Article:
April 9, 2015 — Sen. Rand Paul (R-KY), as expected, officially announced his 2016 presidential campaign in front of a raucous crowd of supporters in Louisville earlier this week. He also confirmed that he intends to seek re-election to the Senate.
The latter may be a difficult feat, since Kentucky law prohibits individuals from appearing for more than one office on the same ballot. If the state Republicans changed their nominating system from a primary to a caucus, Paul could get around that requirement, but the result would become problematic for the Kentucky GOP, ironically, if Sen. Paul were to win the party presidential nomination. Kentucky election law contains no provision for replacing a party nominee who prematurely withdraws from a race.
But Sen. Paul’s presidential prospects are what’s at top of mind during this period, and opinions vary as to whether he has a legitimate chance of winning the nomination and the presidency itself.
With the Republican national campaign in a major state of fluidity, and no candidate beginning in the clear favorite’s position, it is conceivable that several contenders within what could be a huge field of 14 candidates or more could cobble together a winning coalition.
Of all the participants, Sen. Paul may be the most unique. Coming from the libertarian wing of the Republican electorate, and following in his father’s — former presidential candidate and Congressman Ron Paul’s — footsteps, the Paul coalition has staying power, particularly within a very crowded field of candidates.
The fact that the senator brings in large segments of people to a Republican primary not tied to the party or any other candidate in many ways makes him a wild card. And, in this campaign, a base constituency not entangled in a traditional Republican mindset would have a distinct advantage, particularly if it appears the campaign will proceed to the national convention without any candidate in the clinching position. Under this brokered convention scenario, Sen. Paul could be in an interesting and powerful position because he will have a relatively large contingent of committed delegates less inclined to be swayed by a traditional party leadership-driven backroom deal for another candidate.
Furthermore, because the Paul organization has experience in primaries throughout the country due to Ron Paul’s previous campaigns, they have an understanding about using the party rules to their advantage. As a result, in states that choose the individuals to serve as delegates in a convention, the Paul operation has typically exceeded their total delegate number in relation to primary or caucus votes received.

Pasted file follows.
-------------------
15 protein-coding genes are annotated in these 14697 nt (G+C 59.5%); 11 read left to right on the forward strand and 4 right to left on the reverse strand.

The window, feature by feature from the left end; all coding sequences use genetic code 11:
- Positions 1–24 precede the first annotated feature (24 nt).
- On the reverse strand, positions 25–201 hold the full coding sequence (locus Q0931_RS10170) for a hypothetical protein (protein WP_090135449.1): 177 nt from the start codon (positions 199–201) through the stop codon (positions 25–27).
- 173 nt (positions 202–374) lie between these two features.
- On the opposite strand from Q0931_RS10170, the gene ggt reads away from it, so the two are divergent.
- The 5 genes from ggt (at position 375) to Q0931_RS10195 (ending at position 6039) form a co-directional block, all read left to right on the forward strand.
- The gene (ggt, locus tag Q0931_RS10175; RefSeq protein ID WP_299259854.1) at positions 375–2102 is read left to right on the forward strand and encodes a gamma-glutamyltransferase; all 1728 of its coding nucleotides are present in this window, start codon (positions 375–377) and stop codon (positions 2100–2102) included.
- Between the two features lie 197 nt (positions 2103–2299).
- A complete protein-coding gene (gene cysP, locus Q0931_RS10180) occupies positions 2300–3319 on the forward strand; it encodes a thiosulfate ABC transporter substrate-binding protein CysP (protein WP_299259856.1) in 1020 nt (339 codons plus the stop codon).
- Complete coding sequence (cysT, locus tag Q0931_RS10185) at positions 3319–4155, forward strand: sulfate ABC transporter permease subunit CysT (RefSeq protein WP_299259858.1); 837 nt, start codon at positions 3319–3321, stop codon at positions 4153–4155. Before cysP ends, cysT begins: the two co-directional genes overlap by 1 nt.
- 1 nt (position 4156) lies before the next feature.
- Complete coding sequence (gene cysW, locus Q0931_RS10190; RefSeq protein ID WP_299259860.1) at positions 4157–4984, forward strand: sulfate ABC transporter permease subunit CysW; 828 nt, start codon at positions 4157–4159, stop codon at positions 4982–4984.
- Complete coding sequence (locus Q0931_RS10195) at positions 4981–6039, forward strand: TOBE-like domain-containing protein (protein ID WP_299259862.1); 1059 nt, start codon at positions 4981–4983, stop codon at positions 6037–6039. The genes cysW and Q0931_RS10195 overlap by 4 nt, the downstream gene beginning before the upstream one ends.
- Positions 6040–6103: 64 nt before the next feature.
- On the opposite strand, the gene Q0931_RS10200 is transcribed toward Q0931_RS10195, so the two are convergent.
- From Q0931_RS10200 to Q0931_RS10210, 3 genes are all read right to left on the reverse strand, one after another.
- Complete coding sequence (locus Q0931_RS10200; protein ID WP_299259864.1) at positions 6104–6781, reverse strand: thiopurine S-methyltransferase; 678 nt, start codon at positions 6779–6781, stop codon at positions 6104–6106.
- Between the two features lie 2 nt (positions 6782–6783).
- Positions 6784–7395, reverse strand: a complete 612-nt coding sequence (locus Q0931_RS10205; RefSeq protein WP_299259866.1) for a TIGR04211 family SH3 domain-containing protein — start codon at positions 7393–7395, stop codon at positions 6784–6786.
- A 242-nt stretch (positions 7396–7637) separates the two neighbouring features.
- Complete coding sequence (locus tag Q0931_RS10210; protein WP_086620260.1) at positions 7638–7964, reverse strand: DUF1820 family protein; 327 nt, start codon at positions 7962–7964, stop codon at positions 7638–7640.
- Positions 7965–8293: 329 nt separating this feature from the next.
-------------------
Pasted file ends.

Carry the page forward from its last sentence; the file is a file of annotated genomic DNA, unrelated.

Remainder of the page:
The Paul announcement means that there are now two official Republican presidential candidates, he and Texas Sen. Ted Cruz. Coming Monday, Sen. Marco Rubio (R-FL) is poised to join them.
Mayor Rahm Emanuel (D), languishing in a weakened and wounded position after failing to attract majority support in February’s preliminary Chicago citywide election, came roaring back to reverse his fortunes with what looks to be a 56-44 percent victory margin over Cook County commissioner, and fellow Democrat, Jesus “Chuy” Garcia. Local polling for the past several weeks detected the Emanuel prowess, and the data proved correct.
In February, Emanuel placed first but with less than 45 percent of the vote. When key political figures and Hispanic and African American leaders began falling in line behind Garcia, it appeared the reeling Emanuel was treading in unfamiliar (for him) and dangerous political waters.
But, with a combination of overwhelming money, precinct organization, and building a coalitions with the Republicans -– the latter group understanding that Garcia was well to the left of Emanuel -– the mayor was able to reverse his fortunes and claim a 65,000-vote win from more than 565,000 votes cast.
Emanuel effectively twisted Garcia’s campaign promises to add and expand city programs into a referendum over how he would pay for what he proposed. Lacking a clear response, the tide began to turn and the mayor created a momentum flow that only became stronger.